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Having Needs Doesn’t Make You Needy


One theme I wish could teach women that would help decrease resentment and increase their quality of life and relationships: expressing your needs does not mean you are needy.

My clients range from 20 somethings to 60 somethings. But the one thing they ALL have in common: Somewhere they heard and swallowed the message, “I don’t want to be too needy” and that fear of being labeled needy has translated into having no needs at all. Whether they are single or married for 20+years, they are afraid of being seen as needy. So they end up feeling angry, ignored in the world, and resentful. It shows up in taking on too much responsibility, not asking for help, and avoiding conflict.

The women’s movement has created strong independent women. I know we have a long way to go in gaining equality. But something that is not helping the cause is this fear of being seen as needy. We have created 2 extremes strong independent take no prisoners women vs. the have no needs, have no opinions, no voice women.

Needs do not equal weakness.

This lack of needs is creating inauthentic relationships where the woman takes care of everything and doesn’t speak up until she has hit her limit. Leaving women feeling sad, angry, resentful and anxious. Owning your needs starts by recognizing it is ok to have needs. Needing help is ok. It is ok to admit you can’t do it all. It is ok to “lean in” as Sheryl Sandberg says.

I didn’t get married until I was in my late 30s and spent much of my adult life fine-tuning my ‘strong single Nancy’ persona. I had a HUGE fear of being seen as needy, and I admit even now seven years into my relationship I have to remind myself. Lean in. Being vulnerable is ok. It is ok to ask.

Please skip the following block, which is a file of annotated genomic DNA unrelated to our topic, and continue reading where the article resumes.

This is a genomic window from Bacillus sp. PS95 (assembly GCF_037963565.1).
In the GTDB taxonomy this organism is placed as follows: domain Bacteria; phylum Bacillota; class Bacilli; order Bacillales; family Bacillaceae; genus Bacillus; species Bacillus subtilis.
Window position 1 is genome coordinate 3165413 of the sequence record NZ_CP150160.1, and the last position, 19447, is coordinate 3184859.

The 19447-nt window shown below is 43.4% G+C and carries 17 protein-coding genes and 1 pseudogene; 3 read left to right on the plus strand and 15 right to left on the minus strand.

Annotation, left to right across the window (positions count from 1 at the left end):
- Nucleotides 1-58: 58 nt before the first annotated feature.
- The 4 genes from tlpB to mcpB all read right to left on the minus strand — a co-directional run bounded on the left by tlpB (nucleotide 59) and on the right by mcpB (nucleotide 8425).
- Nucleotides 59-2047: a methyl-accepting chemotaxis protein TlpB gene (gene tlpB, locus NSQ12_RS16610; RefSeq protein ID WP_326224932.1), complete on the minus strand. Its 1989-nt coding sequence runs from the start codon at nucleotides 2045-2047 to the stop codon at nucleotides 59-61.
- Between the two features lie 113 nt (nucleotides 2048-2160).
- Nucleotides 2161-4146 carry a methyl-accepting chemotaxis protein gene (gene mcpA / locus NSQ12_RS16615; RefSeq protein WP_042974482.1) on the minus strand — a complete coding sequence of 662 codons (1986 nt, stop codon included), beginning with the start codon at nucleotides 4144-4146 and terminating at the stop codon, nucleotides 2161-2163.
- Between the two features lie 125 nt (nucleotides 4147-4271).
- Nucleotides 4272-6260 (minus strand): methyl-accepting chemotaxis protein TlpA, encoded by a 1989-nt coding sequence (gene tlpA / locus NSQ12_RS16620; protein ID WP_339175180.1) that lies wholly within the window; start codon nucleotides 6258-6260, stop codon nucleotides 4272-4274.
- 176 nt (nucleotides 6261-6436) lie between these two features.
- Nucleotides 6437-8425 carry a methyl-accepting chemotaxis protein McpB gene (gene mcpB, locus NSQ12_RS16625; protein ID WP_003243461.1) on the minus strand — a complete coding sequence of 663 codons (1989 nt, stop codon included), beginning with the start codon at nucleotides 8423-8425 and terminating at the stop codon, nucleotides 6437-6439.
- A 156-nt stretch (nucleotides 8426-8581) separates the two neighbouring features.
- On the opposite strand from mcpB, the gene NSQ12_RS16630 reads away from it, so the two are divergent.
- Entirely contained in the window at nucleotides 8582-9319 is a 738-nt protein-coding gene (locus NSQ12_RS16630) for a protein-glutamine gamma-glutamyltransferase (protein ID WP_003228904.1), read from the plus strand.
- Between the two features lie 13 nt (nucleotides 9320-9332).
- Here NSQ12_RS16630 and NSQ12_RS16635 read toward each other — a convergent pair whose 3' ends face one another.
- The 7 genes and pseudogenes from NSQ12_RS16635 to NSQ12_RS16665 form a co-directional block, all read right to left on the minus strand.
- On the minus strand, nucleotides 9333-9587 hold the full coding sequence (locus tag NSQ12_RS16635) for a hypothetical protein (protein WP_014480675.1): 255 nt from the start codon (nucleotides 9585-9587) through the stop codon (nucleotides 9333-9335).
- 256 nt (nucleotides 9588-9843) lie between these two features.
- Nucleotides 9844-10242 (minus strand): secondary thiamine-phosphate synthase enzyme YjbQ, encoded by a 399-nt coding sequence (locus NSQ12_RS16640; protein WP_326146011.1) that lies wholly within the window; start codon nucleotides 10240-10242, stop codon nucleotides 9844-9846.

When I started thinking about this topic, I Googled, “Having needs vs. being needy” and up came a bunch of articles from Cosmo to a variety of Men’s magazines about how not to be a ‘needy girlfriend’ or what to do if your girlfriend is needy. Which I admit was disheartening…

The truth is, saying men don’t like women who have needs is saying men don’t like women who are breathing. How boring would it be to be in a relationship with someone who doesn’t have any desires, passions or feelings? How boring would it be to have a relationship with someone who always was ‘fine’?

So where is the line between having needs and being needy?


What is your motivation? For a needy person, they are very attached to the outcome. Their motivation for asking for something is to test ‘how much do you love me?” So they throw out needs to see if their partner will prove their love. How much someone runs at your beck and call does not equal how much they love and respect you. 
When you speak a need from a place of being centered and honest with yourself and not a test for the relationship, you are speaking needs in a healthy way.  You are less attached to the outcome and more attached to building up the relationship and solving the problem.

Know your needs.

Be clear on what you need and be specific about it. It is also helpful to know how important the need is to you. I may ask my husband to help me carry in the groceries, and it is just a request and later that week I may ask him, and I need the help. Know and communicate the difference. Needy people are vague and indirect in what they need, so they may ask for a lot of things, but none of them are filling the need because they don’t know exactly what will fill that need.

Be Direct.

Speak your need directly and honestly.
 Needy people use mind-reading, manipulation, passive aggressiveness and pouting to express their needs.

A Willingness to Hear No.

Sometimes needs can’t be met, and that is ok. Be willing to hear no and be open to compromise.


Needy people stay in a relationship well past its expiration date. Knowing when to recognize that someone can respect and meet your needs is important. If someone is unwilling to listen, comprise and respect your needs than it is time to practice some discernment about having that person in your life.

I would love to hear from you. Do you struggle with a fear of being too needy?  Where do you think the line between speaking up and being needy falls?


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